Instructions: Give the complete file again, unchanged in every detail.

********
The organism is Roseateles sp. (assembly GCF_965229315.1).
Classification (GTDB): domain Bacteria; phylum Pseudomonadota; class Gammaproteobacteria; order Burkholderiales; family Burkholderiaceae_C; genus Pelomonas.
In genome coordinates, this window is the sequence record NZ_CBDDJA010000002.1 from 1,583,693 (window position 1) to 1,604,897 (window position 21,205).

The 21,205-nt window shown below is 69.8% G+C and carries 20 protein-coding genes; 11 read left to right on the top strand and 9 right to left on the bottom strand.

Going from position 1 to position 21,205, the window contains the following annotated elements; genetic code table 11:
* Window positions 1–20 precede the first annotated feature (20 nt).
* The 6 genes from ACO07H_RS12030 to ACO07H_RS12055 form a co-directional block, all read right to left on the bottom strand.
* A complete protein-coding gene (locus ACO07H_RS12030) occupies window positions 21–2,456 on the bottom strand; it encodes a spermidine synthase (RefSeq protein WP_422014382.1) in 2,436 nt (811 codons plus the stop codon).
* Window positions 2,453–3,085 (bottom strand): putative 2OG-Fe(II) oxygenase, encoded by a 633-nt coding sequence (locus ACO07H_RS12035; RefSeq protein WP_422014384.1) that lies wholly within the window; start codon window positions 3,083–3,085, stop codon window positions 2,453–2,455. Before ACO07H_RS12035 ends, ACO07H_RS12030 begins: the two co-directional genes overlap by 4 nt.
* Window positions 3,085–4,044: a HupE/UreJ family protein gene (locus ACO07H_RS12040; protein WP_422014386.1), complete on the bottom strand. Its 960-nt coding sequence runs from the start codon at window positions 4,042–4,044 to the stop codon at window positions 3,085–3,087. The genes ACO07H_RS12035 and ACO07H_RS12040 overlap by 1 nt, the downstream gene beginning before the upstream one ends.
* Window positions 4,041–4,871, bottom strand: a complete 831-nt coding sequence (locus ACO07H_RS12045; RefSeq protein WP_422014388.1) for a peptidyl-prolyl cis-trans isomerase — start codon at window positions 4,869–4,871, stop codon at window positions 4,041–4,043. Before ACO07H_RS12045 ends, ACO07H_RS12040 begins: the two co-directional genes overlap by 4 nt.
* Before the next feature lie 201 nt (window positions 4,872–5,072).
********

The organism is Roseateles sp. (assembly GCF_965229315.1).
Classification (GTDB): domain Bacteria; phylum Pseudomonadota; class Gammaproteobacteria; order Burkholderiales; family Burkholderiaceae_C; genus Pelomonas.
In genome coordinates, this window is the sequence record NZ_CBDDJA010000002.1 from 1,583,693 (window position 1) to 1,604,897 (window position 21,205).

The 21,205-nt window shown below is 69.8% G+C and carries 20 protein-coding genes; 11 read left to right on the top strand and 9 right to left on the bottom strand.

Going from position 1 to position 21,205, the window contains the following annotated elements; genetic code table 11:
* Window positions 1–20 precede the first annotated feature (20 nt).
* The 6 genes from ACO07H_RS12030 to ACO07H_RS12055 form a co-directional block, all read right to left on the bottom strand.
* A complete protein-coding gene (locus ACO07H_RS12030) occupies window positions 21–2,456 on the bottom strand; it encodes a spermidine synthase (RefSeq protein WP_422014382.1) in 2,436 nt (811 codons plus the stop codon).
* Window positions 2,453–3,085 (bottom strand): putative 2OG-Fe(II) oxygenase, encoded by a 633-nt coding sequence (locus ACO07H_RS12035; RefSeq protein WP_422014384.1) that lies wholly within the window; start codon window positions 3,083–3,085, stop codon window positions 2,453–2,455. Before ACO07H_RS12035 ends, ACO07H_RS12030 begins: the two co-directional genes overlap by 4 nt.
* Window positions 3,085–4,044: a HupE/UreJ family protein gene (locus ACO07H_RS12040; protein WP_422014386.1), complete on the bottom strand. Its 960-nt coding sequence runs from the start codon at window positions 4,042–4,044 to the stop codon at window positions 3,085–3,087. The genes ACO07H_RS12035 and ACO07H_RS12040 overlap by 1 nt, the downstream gene beginning before the upstream one ends.
* Window positions 4,041–4,871, bottom strand: a complete 831-nt coding sequence (locus ACO07H_RS12045; RefSeq protein WP_422014388.1) for a peptidyl-prolyl cis-trans isomerase — start codon at window positions 4,869–4,871, stop codon at window positions 4,041–4,043. Before ACO07H_RS12045 ends, ACO07H_RS12040 begins: the two co-directional genes overlap by 4 nt.
* Before the next feature lie 201 nt (window positions 4,872–5,072).